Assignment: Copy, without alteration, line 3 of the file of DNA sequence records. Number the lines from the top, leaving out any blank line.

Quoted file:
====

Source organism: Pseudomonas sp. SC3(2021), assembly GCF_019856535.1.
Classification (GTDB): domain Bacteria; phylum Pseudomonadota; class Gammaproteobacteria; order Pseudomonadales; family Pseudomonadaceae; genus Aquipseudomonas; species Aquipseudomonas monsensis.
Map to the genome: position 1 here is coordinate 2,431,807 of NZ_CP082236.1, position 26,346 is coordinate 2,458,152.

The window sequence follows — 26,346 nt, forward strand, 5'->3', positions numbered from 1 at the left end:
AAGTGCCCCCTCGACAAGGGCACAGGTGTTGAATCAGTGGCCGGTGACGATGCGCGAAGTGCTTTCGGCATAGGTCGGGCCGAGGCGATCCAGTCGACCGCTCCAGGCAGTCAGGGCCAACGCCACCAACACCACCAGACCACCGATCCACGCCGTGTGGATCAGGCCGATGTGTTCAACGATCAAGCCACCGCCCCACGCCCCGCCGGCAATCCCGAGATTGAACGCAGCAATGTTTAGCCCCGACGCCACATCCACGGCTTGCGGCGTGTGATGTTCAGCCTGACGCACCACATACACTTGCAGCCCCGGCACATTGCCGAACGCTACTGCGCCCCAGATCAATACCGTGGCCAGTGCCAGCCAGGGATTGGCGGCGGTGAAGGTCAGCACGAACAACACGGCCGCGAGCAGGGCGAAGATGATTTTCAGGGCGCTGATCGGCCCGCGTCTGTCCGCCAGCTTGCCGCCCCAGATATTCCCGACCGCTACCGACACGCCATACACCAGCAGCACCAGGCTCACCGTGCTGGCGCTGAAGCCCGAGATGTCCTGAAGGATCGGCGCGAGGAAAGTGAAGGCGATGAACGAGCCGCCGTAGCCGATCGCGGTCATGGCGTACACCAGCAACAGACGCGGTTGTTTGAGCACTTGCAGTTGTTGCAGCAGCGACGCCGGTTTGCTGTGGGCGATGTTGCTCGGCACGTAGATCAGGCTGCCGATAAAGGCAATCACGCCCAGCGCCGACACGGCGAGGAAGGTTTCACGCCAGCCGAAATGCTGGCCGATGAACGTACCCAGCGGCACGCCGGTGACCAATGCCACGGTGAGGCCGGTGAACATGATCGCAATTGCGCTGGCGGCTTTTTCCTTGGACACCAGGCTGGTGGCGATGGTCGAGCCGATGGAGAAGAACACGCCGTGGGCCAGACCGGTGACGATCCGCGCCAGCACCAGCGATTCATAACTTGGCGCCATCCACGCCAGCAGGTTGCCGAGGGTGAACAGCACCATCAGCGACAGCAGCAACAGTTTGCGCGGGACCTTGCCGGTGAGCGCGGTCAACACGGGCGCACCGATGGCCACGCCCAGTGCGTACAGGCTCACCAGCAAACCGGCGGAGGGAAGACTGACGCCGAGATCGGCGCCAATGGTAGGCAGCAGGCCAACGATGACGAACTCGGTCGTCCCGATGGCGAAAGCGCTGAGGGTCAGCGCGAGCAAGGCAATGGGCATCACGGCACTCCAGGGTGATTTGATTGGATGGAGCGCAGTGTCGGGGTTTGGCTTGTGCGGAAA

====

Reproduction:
Map to the genome: position 1 here is coordinate 2,431,807 of NZ_CP082236.1, position 26,346 is coordinate 2,458,152.